Don’t be so hard on yourself

Life is hard.  Like, really, really hard.  Work, bills, loss, stress…it all adds up.  Life is also beautiful.  Friends, family, kind deeds, thoughtful words, the beauty of a sunset.  It can all be beautiful.  It’s not one or the other.  It’s not so black and white.  But sometimes, it’s hard to see that.  When you’re on a high it’s hard to remember that life can have it’s downs.  And when you’re down, it’s hard to think you’ll ever get back to a happy, or even normal, place.

I try to be a positive person.  I am good at finding silver linings and positive twists on things.  And I try to share that positivity, both on this blog and with people I know.  But it’s also really easy for me to go to a negative place.  You know, the place that’s filled with “I can’ts” and “I miss” and all the other things that one should try to keep at bay.  But, why should you keep those negative thoughts away?  If you ignore the negative I think they creep back up and overwhelm you.  And it’s easier to swim in the shallow end of a pool than in a tsunami.  (I don’t know if that exactly made sense, but I think you’re getting what I’m saying.)

Loss of mobility is hard to deal with.  Yes, I can adapt (and have) pretty well.  But it’s still tough.  There are things I can’t do anymore.  That’s something I have accepted.  I do my best to find a positive side to things I can’t do (i.e. I can’t walk, but at least I don’t fall and scrape my knees up like I used to) when I can.  But there are still times when the sadness creeps up and I get emotional.  And then I look at everything I can do and recover from the sadness.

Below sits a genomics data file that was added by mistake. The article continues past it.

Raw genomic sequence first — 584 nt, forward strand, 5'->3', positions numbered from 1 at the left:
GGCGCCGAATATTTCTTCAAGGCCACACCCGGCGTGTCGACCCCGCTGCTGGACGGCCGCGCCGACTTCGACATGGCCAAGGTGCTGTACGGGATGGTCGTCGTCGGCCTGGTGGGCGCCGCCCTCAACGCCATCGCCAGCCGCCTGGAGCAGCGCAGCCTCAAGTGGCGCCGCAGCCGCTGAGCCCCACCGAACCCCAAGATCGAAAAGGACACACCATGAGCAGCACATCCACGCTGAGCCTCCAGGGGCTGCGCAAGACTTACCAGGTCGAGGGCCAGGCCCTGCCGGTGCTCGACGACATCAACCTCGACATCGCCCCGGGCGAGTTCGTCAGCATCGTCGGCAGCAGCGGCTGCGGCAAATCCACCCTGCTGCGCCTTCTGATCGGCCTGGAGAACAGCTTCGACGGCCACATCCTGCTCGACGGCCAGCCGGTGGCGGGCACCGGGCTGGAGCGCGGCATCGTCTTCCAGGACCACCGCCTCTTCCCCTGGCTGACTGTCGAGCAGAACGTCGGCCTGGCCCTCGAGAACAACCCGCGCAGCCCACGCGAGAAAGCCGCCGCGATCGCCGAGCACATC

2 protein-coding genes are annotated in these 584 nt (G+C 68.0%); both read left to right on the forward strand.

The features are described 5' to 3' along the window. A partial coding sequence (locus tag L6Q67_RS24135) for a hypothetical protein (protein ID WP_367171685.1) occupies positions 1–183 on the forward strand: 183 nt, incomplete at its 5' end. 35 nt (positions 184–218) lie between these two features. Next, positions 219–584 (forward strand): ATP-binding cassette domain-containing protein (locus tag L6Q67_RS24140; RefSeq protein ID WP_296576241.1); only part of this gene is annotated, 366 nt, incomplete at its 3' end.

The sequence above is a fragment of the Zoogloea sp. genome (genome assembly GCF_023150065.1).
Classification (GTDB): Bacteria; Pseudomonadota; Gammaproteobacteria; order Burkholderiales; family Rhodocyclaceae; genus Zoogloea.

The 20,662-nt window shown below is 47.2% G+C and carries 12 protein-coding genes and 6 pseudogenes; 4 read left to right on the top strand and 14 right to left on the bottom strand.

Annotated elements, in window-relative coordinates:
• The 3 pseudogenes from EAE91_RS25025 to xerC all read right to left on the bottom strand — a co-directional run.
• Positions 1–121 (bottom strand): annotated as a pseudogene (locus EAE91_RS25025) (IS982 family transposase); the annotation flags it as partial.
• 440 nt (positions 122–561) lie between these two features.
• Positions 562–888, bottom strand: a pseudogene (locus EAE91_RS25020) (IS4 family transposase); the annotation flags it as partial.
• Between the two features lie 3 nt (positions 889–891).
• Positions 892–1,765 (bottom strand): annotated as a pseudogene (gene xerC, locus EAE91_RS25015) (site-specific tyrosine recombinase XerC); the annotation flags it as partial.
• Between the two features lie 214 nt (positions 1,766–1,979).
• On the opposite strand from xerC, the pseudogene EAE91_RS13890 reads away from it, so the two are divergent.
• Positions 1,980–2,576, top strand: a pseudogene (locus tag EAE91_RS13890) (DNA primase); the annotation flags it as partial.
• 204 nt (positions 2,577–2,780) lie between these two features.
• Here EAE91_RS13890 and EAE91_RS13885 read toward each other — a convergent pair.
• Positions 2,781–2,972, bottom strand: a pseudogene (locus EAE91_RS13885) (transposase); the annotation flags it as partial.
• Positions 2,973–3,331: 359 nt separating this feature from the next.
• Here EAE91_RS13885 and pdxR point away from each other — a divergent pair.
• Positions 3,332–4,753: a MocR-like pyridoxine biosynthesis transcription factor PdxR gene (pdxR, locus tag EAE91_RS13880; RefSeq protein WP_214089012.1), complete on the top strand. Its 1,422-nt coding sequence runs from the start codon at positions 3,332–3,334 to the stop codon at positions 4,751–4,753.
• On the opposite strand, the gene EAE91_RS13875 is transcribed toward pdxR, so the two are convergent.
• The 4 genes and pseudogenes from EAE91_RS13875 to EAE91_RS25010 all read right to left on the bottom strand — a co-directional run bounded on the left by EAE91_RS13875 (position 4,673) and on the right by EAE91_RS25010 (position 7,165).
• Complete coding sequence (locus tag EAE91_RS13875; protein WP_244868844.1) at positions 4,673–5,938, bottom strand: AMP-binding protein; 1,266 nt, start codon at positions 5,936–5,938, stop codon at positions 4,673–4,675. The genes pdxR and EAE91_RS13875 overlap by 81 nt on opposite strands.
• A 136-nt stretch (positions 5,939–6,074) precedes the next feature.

Recently I wrote an article for a magazine and I tried to cover this very topic in it.  I talked about how the first time my son went in a pool, I wasn’t able to be in it with him.  We were at my aunt’s house for a family party and there is no lift at her house.  My husband and mom took my son in the pool and baby boy had a blast!  But it was really, really hard for me to not be a part of that.  Sure, I could have gotten in the pool (you know, gravity) but it would have been hard to get out (again, gravity).  And then it would have been about me and my safety which would have taken away from the Little Mister’s first pool experience.  In the article I wrote about how sometimes you just have to accept that there are some things you can’t do and find ways to turn them into a positive.  In the pool example, I mentioned that I took one million photos of the Little Mister in the pool to commemorate his first swim.  If I had been in the pool we would have missed out on those photos.  See, positive outlook!  I was still super sad, but at least there was some positivity that allowed me to move on and not be overwhelmed.